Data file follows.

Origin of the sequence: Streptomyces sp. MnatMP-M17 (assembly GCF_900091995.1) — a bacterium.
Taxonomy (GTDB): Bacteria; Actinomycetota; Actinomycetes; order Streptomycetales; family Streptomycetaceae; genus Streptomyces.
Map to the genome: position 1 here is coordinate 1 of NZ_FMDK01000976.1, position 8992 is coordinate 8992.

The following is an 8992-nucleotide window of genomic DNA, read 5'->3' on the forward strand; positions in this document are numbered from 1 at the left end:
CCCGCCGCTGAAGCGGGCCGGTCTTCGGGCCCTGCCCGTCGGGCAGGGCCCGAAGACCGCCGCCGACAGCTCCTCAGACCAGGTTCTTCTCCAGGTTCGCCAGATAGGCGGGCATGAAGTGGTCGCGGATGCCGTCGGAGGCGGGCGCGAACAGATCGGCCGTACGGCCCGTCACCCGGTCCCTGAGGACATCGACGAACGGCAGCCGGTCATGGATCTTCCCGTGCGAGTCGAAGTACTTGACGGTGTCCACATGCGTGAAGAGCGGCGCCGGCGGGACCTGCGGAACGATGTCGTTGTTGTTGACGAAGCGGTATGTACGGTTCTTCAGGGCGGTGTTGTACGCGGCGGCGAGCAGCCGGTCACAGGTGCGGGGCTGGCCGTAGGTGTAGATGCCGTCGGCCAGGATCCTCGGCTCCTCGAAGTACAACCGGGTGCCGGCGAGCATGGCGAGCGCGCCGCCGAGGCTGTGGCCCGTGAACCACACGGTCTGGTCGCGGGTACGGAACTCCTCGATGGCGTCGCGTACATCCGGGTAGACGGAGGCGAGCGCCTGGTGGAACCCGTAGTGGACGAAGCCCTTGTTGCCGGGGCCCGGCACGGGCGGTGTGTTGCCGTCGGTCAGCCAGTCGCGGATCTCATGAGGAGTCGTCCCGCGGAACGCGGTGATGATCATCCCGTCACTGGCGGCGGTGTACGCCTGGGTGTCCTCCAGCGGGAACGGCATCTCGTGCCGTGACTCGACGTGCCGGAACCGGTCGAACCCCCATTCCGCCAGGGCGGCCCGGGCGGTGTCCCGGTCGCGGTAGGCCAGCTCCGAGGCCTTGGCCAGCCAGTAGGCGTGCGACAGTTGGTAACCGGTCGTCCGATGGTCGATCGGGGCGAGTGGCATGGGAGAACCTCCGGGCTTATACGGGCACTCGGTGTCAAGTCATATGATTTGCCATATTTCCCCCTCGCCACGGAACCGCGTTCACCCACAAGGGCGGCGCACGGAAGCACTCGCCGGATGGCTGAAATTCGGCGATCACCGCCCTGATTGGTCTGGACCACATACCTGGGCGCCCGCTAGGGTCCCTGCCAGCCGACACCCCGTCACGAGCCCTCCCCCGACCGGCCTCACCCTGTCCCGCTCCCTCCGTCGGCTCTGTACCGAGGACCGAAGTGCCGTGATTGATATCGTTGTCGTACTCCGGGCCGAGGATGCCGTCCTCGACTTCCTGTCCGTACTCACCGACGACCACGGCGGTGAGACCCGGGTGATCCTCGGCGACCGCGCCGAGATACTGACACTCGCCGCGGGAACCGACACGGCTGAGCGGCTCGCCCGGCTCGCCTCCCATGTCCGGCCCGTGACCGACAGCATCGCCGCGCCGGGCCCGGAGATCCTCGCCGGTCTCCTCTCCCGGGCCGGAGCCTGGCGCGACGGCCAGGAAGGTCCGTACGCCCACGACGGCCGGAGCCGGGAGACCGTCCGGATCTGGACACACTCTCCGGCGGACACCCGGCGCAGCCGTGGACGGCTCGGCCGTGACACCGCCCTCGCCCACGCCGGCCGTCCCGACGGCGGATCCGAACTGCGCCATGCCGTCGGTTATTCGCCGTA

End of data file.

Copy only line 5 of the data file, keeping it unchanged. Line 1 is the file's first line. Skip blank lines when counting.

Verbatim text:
CCCGCCGCTGAAGCGGGCCGGTCTTCGGGCCCTGCCCGTCGGGCAGGGCCCGAAGACCGCCGCCGACAGCTCCTCAGACCAGGTTCTTCTCCAGGTTCGCCAGATAGGCGGGCATGAAGTGGTCGCGGATGCCGTCGGAGGCGGGCGCGAACAGATCGGCCGTACGGCCCGTCACCCGGTCCCTGAGGACATCGACGAACGGCAGCCGGTCATGGATCTTCCCGTGCGAGTCGAAGTACTTGACGGTGTCCACATGCGTGAAGAGCGGCGCCGGCGGGACCTGCGGAACGATGTCGTTGTTGTTGACGAAGCGGTATGTACGGTTCTTCAGGGCGGTGTTGTACGCGGCGGCGAGCAGCCGGTCACAGGTGCGGGGCTGGCCGTAGGTGTAGATGCCGTCGGCCAGGATCCTCGGCTCCTCGAAGTACAACCGGGTGCCGGCGAGCATGGCGAGCGCGCCGCCGAGGCTGTGGCCCGTGAACCACACGGTCTGGTCGCGGGTACGGAACTCCTCGATGGCGTCGCGTACATCCGGGTAGACGGAGGCGAGCGCCTGGTGGAACCCGTAGTGGACGAAGCCCTTGTTGCCGGGGCCCGGCACGGGCGGTGTGTTGCCGTCGGTCAGCCAGTCGCGGATCTCATGAGGAGTCGTCCCGCGGAACGCGGTGATGATCATCCCGTCACTGGCGGCGGTGTACGCCTGGGTGTCCTCCAGCGGGAACGGCATCTCGTGCCGTGACTCGACGTGCCGGAACCGGTCGAACCCCCATTCCGCCAGGGCGGCCCGGGCGGTGTCCCGGTCGCGGTAGGCCAGCTCCGAGGCCTTGGCCAGCCAGTAGGCGTGCGACAGTTGGTAACCGGTCGTCCGATGGTCGATCGGGGCGAGTGGCATGGGAGAACCTCCGGGCTTATACGGGCACTCGGTGTCAAGTCATATGATTTGCCATATTTCCCCCTCGCCACGGAACCGCGTTCACCCACAAGGGCGGCGCACGGAAGCACTCGCCGGATGGCTGAAATTCGGCGATCACCGCCCTGATTGGTCTGGACCACATACCTGGGCGCCCGCTAGGGTCCCTGCCAGCCGACACCCCGTCACGAGCCCTCCCCCGACCGGCCTCACCCTGTCCCGCTCCCTCCGTCGGCTCTGTACCGAGGACCGAAGTGCCGTGATTGATATCGTTGTCGTACTCCGGGCCGAGGATGCCGTCCTCGACTTCCTGTCCGTACTCACCGACGACCACGGCGGTGAGACCCGGGTGATCCTCGGCGACCGCGCCGAGATACTGACACTCGCCGCGGGAACCGACACGGCTGAGCGGCTCGCCCGGCTCGCCTCCCATGTCCGGCCCGTGACCGACAGCATCGCCGCGCCGGGCCCGGAGATCCTCGCCGGTCTCCTCTCCCGGGCCGGAGCCTGGCGCGACGGCCAGGAAGGTCCGTACGCCCACGACGGCCGGAGCCGGGAGACCGTCCGGATCTGGACACACTCTCCGGCGGACACCCGGCGCAGCCGTGGACGGCTCGGCCGTGACACCGCCCTCGCCCACGCCGGCCGTCCCGACGGCGGATCCGAACTGCGCCATGCCGTCGGTTATTCGCCGTA